serious running: trail running, races, shoe reviews

Downhill Techniques for Minimalist Trail Running

posted by Chris Barber

downhill-trail-running-techniquesInjury has led me to take part in the minimalist running movement.  I’ve been concentrating on my minimalist running technique but have found it very difficult to keep form when running down hills.  If you are new to minimalist running I suggest starting on flat or uphill terrain to hammer down your technique.  This may be difficult, where I run what goes up must come down.  Gravity, always making running difficult.  Here are some tips I learned on how to stay safe, injury free, and able to maintain proper form when gravity is pulling you downhills in minimalist running shoes.

Running downhill puts more stress on your ant-gravity muscles like the hips, legs, and ankles that running on flat or incline surfaces does not.  The “braking” muscles absorb most of the impact, which leads to more injuries, primarily on the quadriceps, hip extensors, and knees for minimalist trail runners.  Practice specifically on running downhills in your minimalist running shoes, this is the hardest part about learning minimalist running techniques; then hit the trails for increased difficulty.  When downhill trail running, don’t brake, grip and rip baby.  That’s how you live your life.

Proper technique when running downhill in minimalist running shoes is even more important because your legs don’t get the cushioning that traditional running shoes provide.  First, you want to make sure you continue to keep your foot directly under your center of gravity so you don’t begin heel striking on downhills.  This is difficult because gravity is pushing your feet forward, fight the urge, remain landing on your forefoot.  You also want to make sure you keep your cadence, 1,2,3,4.  You may have to increase the speed of your cadence on downhills, but make sure you continue to keep it consistent.  When trail running downhill try to plant your foot in rhythm by stretching or contracting your stride.  Overall though, you want to to glide down the hill with shorter strides.  Make quick and light steps as if you were running in the mud.  If you need extra help, consider taking ballet lessons.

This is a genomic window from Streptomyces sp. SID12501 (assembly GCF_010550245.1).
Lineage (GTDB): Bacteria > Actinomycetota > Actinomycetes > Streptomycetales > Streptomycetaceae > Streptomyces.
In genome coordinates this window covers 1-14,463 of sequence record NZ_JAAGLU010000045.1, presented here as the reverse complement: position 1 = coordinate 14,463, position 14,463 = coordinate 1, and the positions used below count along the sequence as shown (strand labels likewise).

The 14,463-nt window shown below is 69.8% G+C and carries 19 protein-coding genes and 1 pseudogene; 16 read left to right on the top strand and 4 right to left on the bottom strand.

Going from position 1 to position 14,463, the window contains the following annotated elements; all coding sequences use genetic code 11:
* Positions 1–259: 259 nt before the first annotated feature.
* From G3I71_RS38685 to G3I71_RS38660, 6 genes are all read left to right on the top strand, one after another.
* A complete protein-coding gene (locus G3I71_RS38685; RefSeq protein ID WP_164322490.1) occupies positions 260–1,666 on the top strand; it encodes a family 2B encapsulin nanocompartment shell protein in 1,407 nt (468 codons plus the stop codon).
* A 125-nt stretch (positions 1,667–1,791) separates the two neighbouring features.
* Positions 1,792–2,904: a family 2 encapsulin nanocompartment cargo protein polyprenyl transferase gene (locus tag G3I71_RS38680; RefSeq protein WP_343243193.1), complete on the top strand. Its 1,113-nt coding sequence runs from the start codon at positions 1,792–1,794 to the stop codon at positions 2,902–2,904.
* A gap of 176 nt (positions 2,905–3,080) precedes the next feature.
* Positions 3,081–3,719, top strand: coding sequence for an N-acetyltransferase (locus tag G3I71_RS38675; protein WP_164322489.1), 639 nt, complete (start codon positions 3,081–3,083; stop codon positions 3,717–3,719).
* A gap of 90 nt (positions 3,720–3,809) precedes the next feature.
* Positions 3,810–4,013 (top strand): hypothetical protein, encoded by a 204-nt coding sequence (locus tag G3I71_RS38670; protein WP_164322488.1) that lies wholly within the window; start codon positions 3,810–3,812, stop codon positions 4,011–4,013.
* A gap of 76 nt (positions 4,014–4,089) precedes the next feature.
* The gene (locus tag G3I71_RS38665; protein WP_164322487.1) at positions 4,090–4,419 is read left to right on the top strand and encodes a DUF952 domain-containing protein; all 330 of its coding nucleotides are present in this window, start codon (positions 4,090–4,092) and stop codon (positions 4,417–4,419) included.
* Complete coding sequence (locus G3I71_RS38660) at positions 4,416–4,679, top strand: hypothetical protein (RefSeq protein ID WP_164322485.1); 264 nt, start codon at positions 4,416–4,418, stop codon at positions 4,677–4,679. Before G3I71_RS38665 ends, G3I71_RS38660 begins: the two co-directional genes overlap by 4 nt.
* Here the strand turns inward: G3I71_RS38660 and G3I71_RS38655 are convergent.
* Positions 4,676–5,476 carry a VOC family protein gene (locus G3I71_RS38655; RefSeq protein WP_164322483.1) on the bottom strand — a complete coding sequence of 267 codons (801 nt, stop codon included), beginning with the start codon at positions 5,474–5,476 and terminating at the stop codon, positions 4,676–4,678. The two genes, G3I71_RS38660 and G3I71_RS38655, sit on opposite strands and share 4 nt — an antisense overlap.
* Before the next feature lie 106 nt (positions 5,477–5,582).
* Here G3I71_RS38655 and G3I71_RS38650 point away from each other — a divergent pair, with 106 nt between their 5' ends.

Sometimes the minimalist movement runs downhill, don’t fall behind the pack.



  1. [...] (minimalist) running shoes 24 09 2010 Chris Barber has a great article describing how running downhill is more difficult in lightly cushioned shoes and recommending how to do [...]